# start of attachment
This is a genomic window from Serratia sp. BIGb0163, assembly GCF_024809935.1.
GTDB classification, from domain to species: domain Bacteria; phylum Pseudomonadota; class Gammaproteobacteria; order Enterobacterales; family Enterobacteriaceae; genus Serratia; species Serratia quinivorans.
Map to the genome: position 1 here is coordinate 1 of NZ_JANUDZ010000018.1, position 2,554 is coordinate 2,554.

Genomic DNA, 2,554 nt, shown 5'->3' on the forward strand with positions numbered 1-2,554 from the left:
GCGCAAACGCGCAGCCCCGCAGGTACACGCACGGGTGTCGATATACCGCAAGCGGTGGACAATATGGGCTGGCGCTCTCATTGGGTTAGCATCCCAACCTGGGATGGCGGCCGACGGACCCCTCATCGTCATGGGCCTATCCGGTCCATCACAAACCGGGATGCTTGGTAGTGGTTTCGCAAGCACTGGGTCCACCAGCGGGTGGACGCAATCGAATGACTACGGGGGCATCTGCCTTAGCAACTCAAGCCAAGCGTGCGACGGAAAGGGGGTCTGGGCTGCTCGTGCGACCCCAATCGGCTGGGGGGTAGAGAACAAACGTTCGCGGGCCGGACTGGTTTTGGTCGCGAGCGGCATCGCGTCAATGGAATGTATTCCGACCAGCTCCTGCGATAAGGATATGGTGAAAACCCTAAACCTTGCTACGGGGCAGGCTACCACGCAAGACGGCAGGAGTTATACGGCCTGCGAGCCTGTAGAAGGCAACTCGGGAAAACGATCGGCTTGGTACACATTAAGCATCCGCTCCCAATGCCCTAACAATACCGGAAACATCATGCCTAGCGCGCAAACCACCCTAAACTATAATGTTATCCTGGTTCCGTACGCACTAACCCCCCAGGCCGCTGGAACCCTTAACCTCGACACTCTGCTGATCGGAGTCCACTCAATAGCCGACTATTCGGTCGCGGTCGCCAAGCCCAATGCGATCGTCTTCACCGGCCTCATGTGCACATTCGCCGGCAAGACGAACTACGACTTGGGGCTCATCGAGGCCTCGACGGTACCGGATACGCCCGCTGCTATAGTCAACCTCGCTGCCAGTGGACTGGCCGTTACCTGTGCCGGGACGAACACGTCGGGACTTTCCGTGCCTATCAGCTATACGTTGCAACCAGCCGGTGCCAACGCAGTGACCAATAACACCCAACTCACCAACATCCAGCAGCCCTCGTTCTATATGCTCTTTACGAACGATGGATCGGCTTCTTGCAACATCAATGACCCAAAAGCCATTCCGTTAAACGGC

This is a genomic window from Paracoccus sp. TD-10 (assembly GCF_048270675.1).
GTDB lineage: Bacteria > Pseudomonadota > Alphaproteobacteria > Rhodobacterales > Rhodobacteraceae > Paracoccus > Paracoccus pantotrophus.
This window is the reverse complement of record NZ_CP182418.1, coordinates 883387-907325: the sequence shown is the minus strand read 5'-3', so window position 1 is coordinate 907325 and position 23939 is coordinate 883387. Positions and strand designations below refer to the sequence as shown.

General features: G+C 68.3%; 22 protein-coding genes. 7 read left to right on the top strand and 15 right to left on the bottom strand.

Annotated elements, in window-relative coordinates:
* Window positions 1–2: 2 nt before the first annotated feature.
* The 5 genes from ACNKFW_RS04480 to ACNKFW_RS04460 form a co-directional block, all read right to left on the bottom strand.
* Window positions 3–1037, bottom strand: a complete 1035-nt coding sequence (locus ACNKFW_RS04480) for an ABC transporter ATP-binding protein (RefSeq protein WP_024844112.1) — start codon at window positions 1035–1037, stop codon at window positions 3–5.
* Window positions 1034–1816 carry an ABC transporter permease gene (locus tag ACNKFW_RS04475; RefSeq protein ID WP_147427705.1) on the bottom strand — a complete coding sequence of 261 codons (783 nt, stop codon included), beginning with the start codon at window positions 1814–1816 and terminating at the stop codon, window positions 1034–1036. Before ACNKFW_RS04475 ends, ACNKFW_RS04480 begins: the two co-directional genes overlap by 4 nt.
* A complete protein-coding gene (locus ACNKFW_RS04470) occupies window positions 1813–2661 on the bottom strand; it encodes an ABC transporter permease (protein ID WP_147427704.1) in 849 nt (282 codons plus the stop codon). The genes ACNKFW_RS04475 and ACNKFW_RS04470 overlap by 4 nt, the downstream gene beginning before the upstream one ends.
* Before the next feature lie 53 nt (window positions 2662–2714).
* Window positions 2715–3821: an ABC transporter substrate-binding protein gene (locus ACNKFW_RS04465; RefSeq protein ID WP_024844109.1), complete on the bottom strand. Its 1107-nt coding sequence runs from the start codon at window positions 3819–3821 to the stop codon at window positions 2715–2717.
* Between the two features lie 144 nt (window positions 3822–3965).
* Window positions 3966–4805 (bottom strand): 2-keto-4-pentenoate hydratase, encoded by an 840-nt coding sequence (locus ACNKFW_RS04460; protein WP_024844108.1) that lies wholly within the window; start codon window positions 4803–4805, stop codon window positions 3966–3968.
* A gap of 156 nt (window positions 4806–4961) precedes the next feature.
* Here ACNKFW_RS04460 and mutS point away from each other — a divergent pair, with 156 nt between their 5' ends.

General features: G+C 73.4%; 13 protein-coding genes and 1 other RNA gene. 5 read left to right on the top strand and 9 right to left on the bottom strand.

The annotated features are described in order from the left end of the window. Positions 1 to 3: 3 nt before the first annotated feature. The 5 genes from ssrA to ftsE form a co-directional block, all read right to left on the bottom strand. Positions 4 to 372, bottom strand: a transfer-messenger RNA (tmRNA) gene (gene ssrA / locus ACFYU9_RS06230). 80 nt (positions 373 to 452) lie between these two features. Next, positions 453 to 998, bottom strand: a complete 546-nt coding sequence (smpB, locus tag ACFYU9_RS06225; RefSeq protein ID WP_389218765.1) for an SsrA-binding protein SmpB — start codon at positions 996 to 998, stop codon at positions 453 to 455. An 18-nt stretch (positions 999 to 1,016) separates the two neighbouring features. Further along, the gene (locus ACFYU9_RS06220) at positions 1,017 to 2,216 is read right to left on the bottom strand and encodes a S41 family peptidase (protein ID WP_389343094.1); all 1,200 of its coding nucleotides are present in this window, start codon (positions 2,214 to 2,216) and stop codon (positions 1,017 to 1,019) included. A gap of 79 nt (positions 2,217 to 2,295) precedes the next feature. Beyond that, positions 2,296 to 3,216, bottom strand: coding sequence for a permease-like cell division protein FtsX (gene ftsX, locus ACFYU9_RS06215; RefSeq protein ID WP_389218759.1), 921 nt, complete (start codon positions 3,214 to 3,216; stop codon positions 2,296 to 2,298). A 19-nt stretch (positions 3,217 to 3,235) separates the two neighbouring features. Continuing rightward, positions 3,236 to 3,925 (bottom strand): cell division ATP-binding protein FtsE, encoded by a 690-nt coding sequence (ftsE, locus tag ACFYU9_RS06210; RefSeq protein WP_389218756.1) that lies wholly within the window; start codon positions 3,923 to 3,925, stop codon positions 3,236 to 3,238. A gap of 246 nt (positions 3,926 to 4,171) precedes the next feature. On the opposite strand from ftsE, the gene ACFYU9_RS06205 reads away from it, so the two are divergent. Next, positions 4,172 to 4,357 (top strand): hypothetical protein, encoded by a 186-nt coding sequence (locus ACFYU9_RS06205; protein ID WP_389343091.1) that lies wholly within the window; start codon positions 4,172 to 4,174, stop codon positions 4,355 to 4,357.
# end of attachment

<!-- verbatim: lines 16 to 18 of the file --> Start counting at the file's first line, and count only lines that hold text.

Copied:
* Before the next feature lie 53 nt (window positions 2662–2714).
* Window positions 2715–3821: an ABC transporter substrate-binding protein gene (locus ACNKFW_RS04465; RefSeq protein ID WP_024844109.1), complete on the bottom strand. Its 1107-nt coding sequence runs from the start codon at window positions 3819–3821 to the stop codon at window positions 2715–2717.
* Between the two features lie 144 nt (window positions 3822–3965).